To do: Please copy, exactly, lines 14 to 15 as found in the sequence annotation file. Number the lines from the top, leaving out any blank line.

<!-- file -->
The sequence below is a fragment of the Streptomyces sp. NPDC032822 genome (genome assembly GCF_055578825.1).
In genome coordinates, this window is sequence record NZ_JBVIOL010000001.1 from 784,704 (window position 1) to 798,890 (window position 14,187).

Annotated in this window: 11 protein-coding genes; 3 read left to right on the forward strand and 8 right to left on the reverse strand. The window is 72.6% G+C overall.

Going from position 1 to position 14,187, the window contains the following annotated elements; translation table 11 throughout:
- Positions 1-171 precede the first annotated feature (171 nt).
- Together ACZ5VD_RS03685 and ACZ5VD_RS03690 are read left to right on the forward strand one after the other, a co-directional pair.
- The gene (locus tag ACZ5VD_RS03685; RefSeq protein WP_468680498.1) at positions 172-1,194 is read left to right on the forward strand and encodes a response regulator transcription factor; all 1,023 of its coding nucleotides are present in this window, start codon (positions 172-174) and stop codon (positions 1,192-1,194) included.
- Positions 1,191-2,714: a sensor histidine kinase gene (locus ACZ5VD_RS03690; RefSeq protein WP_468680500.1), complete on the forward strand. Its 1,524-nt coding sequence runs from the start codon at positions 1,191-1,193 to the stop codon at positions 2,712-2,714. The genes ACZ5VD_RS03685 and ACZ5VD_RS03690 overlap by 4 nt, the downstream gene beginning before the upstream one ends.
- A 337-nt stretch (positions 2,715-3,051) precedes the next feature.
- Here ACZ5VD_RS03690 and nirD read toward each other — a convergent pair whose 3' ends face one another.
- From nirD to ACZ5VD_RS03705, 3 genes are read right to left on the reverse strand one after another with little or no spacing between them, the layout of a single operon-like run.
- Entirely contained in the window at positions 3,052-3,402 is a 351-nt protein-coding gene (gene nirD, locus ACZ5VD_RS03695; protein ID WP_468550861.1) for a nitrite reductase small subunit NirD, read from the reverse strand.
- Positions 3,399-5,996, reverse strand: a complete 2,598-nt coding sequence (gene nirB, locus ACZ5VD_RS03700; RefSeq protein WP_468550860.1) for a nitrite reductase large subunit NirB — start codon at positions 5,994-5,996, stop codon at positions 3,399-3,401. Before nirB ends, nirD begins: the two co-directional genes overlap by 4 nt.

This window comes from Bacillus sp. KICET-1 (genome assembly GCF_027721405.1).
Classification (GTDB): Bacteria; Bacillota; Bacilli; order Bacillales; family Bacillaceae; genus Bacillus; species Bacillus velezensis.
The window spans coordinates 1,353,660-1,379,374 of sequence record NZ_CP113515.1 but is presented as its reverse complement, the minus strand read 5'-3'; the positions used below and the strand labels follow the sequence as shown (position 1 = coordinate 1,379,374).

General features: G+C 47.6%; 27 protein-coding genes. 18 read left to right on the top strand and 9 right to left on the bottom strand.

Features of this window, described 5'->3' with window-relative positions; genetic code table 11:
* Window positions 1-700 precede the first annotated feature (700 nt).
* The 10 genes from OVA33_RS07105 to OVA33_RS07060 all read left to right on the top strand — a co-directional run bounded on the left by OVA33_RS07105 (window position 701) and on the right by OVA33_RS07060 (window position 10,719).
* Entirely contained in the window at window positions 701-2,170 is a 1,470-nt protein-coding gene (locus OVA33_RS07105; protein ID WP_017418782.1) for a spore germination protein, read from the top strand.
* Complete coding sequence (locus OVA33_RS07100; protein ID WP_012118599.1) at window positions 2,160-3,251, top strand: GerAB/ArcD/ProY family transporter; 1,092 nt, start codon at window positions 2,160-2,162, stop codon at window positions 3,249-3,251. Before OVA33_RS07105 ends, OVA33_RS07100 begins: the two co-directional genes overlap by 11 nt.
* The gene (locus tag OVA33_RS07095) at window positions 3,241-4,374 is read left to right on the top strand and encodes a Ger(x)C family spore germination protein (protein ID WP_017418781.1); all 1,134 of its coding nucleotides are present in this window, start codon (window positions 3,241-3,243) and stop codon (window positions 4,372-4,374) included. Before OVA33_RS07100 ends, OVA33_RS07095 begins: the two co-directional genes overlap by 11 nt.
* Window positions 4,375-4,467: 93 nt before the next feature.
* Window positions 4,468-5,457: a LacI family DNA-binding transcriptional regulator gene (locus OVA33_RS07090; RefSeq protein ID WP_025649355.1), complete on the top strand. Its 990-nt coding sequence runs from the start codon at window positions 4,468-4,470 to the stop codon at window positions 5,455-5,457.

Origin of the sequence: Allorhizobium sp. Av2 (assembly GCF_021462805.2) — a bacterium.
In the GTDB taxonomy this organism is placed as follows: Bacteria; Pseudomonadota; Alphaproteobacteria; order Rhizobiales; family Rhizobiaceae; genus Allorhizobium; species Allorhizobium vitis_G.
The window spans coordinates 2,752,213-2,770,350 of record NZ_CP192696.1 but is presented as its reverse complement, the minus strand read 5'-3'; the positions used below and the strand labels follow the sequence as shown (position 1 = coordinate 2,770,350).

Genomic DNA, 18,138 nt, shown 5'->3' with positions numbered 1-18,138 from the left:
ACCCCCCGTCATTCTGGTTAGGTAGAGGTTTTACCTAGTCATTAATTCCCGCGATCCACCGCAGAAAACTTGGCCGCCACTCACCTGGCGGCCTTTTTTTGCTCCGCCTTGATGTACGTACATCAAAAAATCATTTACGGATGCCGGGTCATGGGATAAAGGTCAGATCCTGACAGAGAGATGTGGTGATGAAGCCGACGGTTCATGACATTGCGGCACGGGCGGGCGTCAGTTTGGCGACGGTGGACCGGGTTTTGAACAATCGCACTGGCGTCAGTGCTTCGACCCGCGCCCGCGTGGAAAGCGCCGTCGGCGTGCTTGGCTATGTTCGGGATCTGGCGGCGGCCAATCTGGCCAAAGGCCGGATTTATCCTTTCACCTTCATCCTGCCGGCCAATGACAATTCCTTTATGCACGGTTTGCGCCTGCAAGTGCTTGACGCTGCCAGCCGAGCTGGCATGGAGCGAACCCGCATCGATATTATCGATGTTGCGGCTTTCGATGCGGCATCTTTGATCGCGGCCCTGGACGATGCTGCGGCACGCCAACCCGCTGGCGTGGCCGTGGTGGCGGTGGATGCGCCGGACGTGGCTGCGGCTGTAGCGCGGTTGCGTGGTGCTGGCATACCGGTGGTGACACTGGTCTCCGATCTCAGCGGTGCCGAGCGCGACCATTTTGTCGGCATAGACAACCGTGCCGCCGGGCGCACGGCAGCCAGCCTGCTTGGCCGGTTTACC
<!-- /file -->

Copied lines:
This window comes from Bacillus sp. KICET-1 (genome assembly GCF_027721405.1).
Classification (GTDB): Bacteria; Bacillota; Bacilli; order Bacillales; family Bacillaceae; genus Bacillus; species Bacillus velezensis.